Do You Have A Family Emergency Plan?
We have seen and heard about a lot of natural and man-made disasters recently. Some of them were on the news, while others may have hit a little closer to home. If you haven’t already done so, now is a great time, to come up with a family emergency plan! If you already have one in place, take a few minutes to review it, and make sure everything is still up to date and ready to use.
Step 1 – Be Aware of the Emergencies you may be Facing
Start by figuring out and making a list of the natural emergencies and disasters you may be facing in your area. Preparing for a tornado is very different from preparing for a hurricane, an earthquake, or a major snow storm. Be aware of the types of emergencies you may encounter and then read up on how to best prepare for each them. This information will become the basis for your family emergency plan.
Step 2 – Find a Safe Spot in your House
If you are going to wait out a disaster or emergency in your home, it’s a good time to find a designated safe spot. When the unexpected hits, you don’t want to get overwhelmed, and make a bad decision under stress. Think about the safest place now and make sure everyone in your household is aware of what and where that safe spot is. You can even stash a little emergency kit with a flashlight, emergency radio, and a bit of food and water in the spot just in case. How and where that place is will vary from home to home and emergency to emergency. Refer to your list and research from step one to make an educated decision.
Step 3 – Declare a Safe Meeting Spot Should you be Required to Leave
Some natural disasters and man-made emergencies will require you to evacuate. It’s a good idea to come up with safe meeting spots well ahead of time. Meeting up with a relative who lives further inland (for example) is a good plan when a hurricane is approaching.
Decide on a meeting spot and make sure each family member, including your children, knows where to meet up. You never know when disaster strikes and who may be where. If your kids are staying over at a friend’s house or are at school, you want to make sure they know where to meet up with you, if there is no way of getting them before you leave.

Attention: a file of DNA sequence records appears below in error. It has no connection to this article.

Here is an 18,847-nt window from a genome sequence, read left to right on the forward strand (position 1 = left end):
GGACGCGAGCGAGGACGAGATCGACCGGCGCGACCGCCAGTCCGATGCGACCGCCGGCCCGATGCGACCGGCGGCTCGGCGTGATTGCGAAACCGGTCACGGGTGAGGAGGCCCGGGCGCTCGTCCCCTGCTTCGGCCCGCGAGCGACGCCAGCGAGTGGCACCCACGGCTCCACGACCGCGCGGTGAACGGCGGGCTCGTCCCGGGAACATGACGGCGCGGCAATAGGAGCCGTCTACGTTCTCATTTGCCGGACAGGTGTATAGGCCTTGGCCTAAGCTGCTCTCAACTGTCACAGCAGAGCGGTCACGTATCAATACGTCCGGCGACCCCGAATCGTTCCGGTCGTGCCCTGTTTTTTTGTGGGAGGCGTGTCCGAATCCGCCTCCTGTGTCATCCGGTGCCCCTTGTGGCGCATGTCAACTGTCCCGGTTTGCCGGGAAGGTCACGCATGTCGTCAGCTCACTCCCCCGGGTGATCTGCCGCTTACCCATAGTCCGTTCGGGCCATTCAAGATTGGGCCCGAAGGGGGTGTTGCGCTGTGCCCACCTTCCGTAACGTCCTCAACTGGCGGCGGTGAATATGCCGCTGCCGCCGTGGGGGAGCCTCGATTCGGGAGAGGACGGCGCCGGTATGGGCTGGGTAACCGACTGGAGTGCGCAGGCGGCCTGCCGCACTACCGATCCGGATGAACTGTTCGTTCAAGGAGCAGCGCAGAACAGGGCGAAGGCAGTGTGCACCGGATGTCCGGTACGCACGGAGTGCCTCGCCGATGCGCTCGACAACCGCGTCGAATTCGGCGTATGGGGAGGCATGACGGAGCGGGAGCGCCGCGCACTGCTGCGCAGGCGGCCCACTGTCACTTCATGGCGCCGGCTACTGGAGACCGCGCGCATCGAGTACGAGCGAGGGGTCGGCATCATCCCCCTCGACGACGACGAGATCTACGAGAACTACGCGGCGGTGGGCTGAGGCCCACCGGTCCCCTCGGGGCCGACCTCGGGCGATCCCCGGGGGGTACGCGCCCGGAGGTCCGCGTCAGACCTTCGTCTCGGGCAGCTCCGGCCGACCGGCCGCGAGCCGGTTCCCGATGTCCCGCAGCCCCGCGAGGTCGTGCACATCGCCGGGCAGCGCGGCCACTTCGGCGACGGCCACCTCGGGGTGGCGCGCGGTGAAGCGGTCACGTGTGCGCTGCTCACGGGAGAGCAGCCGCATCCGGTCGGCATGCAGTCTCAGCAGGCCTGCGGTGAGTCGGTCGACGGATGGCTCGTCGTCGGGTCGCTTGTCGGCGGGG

Step 4 – Keep Emergency Contact Info on you at all Times
Speaking of getting separated in an emergency, you never know what may happen, so it’s a good idea to keep contact info on you at all times. This should include any and all cell phone numbers of immediate family, along with landline numbers for friends or relatives who live further away, and who may be able to act as intermediaries.
It’s also a good idea to exchange email addresses. Make sure you use web based emails that can be accessed from anywhere. During the hours after 9/11 it was almost impossible to make a phone call. Email became a way to communicate when the phone lines overloaded. Text messaging may be another option when calls don’t go through.
Step 5 – Food, Water, and Medical Provisions
It’s good to have some emergency rations on hand. Keep enough clean water, food and any medication you may need around to last for a few days. By then emergency personal should hopefully have gotten to you. Again, the types of supplies and how long you should provision for, will vary from family to family and emergency to emergency. Do what you can to be prepared ahead of time.